Short-term, Zinchenko looks set to be the cheap, secure route into the Manchester City defence, based on his game time and performances at the back end of last season. The issue here is that he is a transfer waiting to happen and will be a constant concern for those lacking many playable substitutes.
At £0.5m more, Ederson is as safe as can be, but as the goalkeeper in a team that spends relatively little time out of possession, the onus on clean sheets is enormous in the absence of many save points. Meanwhile, Laporte’s three goals and three assists last season demonstrate his attacking potential, but at a premium price tag.
In essence, you get what you pay for in the City defence, but there is an opportunity to exploit short-term value by buying Zinchenko for just £5.5m.
Question 3 from @SilentBats: Do you trust Everton defensively?
As discussed in the Everton team preview, the departure of ball-winning midfielder Idrissa Gueye is a major blow for their clean sheet prospects. New arrival Jean-Phillippe Gbamin was statistically inferior for tackles and interceptions at Bundesliga club Mainz last season and may need time to acclimatise to a new club and country.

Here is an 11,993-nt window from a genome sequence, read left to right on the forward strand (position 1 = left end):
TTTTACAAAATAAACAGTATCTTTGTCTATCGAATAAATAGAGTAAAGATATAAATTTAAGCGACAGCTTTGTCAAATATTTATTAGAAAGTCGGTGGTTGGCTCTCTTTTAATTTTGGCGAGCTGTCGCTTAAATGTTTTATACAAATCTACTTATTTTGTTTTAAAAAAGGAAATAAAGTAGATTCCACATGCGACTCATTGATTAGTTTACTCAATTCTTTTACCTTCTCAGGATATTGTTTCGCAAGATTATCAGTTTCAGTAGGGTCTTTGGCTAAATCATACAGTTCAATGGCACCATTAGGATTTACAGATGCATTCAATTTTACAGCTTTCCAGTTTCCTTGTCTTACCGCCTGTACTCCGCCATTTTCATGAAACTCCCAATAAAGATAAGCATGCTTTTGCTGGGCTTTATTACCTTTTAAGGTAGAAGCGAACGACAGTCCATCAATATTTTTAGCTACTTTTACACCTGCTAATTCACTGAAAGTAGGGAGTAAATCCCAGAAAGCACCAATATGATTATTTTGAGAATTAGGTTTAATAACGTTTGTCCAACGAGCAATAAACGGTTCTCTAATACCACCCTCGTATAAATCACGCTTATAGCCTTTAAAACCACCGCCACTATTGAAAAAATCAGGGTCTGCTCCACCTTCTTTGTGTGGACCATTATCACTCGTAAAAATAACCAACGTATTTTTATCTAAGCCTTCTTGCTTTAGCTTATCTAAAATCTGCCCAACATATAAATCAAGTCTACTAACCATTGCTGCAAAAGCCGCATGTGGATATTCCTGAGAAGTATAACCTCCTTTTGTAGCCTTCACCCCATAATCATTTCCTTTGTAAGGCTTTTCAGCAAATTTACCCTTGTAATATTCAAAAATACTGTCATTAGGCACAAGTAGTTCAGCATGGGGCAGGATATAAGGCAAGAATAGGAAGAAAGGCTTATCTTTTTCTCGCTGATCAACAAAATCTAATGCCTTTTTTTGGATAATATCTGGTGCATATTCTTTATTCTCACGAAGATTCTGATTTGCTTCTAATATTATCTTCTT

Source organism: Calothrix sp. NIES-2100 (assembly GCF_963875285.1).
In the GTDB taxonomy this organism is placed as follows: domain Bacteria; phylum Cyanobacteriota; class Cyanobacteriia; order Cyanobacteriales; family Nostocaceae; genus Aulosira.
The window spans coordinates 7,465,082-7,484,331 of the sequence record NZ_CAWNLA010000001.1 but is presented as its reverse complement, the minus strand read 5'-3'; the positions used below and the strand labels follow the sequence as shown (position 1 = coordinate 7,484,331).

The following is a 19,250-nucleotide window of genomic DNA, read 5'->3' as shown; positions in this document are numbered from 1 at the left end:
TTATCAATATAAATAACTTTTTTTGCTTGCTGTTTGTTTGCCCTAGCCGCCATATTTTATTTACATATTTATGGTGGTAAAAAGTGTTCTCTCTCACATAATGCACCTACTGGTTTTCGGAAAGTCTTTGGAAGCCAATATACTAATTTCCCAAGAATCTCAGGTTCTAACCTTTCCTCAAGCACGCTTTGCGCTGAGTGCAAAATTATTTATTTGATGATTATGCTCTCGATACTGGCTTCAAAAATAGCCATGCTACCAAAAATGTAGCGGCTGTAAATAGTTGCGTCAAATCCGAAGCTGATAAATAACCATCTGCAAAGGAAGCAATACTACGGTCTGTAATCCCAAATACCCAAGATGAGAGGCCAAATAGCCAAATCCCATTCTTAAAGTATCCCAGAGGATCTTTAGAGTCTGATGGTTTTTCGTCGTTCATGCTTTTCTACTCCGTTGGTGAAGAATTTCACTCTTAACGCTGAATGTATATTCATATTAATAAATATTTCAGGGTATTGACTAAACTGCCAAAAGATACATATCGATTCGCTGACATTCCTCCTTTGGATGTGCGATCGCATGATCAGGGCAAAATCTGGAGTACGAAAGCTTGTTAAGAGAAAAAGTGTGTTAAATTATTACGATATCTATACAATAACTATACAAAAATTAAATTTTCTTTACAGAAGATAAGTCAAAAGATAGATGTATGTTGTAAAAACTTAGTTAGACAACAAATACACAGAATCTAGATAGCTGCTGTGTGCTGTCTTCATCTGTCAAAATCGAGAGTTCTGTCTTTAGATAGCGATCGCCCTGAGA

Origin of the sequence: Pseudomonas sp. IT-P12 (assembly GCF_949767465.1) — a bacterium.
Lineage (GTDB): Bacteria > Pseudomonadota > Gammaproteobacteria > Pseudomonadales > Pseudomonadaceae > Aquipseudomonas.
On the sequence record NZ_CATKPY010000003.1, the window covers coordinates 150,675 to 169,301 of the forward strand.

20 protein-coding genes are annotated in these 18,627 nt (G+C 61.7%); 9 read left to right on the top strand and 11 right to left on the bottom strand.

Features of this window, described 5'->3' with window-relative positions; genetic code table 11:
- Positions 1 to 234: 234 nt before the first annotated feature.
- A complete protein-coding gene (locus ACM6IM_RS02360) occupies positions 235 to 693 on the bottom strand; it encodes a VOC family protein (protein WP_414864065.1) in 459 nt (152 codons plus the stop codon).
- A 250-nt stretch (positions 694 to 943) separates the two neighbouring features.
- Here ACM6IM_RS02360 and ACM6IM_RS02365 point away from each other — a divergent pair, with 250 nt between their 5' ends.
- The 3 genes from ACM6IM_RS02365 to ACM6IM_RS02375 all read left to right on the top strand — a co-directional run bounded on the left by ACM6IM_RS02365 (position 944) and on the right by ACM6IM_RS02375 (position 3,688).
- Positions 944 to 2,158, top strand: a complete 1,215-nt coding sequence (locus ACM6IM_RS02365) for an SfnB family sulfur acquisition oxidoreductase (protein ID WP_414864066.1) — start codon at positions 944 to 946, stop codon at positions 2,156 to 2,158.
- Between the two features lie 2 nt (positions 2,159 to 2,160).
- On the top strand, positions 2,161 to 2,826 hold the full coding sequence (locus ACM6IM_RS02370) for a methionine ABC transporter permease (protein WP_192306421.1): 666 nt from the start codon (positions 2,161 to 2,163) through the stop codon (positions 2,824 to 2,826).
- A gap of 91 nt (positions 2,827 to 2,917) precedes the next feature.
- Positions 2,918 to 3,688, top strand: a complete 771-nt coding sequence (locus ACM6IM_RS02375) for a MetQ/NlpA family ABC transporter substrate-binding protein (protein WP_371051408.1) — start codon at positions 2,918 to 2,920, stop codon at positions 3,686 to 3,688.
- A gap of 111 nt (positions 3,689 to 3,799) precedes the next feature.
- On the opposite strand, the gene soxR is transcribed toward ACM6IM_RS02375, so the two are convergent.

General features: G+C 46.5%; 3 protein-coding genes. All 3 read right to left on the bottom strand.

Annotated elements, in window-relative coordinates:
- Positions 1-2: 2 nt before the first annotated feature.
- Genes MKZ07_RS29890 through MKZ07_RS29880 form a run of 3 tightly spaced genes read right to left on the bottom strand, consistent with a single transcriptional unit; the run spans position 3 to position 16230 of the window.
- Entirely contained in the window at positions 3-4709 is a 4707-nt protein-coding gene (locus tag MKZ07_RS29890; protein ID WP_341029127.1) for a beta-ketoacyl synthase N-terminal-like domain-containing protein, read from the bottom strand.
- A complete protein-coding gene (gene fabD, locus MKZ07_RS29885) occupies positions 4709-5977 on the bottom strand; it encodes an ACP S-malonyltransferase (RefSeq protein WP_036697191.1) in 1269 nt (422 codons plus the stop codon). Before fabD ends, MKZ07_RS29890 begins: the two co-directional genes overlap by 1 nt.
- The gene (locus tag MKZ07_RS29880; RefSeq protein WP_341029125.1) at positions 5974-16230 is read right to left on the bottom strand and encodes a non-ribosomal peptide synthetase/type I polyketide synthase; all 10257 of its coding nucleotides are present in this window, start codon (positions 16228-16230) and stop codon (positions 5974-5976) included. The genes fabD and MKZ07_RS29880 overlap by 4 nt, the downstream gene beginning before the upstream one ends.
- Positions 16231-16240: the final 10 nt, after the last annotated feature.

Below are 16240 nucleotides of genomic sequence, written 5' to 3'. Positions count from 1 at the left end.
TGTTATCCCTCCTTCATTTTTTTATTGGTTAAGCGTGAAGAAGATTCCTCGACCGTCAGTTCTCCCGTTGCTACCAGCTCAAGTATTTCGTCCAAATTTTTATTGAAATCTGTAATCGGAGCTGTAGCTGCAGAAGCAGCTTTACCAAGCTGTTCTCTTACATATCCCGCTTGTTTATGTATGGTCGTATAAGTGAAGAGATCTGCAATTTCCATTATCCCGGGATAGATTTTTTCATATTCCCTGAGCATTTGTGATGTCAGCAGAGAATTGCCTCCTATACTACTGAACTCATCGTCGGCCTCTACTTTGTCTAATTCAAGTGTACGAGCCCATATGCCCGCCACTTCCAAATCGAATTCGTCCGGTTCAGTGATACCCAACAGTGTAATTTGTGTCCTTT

With Kurt Zouma also unlikely to return to the club on loan, the defensive solidity that brought eight clean sheets during their final 11 matches will take time to redevelop and relies on both Yerry Mina and the aforementioned Gbamin stepping up as their predecessors did.
This is not to say Everton should not be trusted defensively – they have some favourable matches during August and September and the defensive contribution of players still at the club cannot be ignored. However, it will be a tall order for them to continue in the same vein as last season to provide consistent clean sheets to accompany the no doubt frequent direct goal involvements from Seamus Coleman and Lucas Digne.
Topic 4: Mid-priced Midfielders
Question 1 from @FPLencyclopedia: Is Barkley worth the risk?
There is certainly an element of perceived risk with owning Ross Barkley based on last season. Maurizio Sarri opted for a midfield trio of N’Golo Kante, Jorginho and one of Barkley or Mateo Kovacic, resulting in the Englishman playing just 1231 minutes in 2018/19.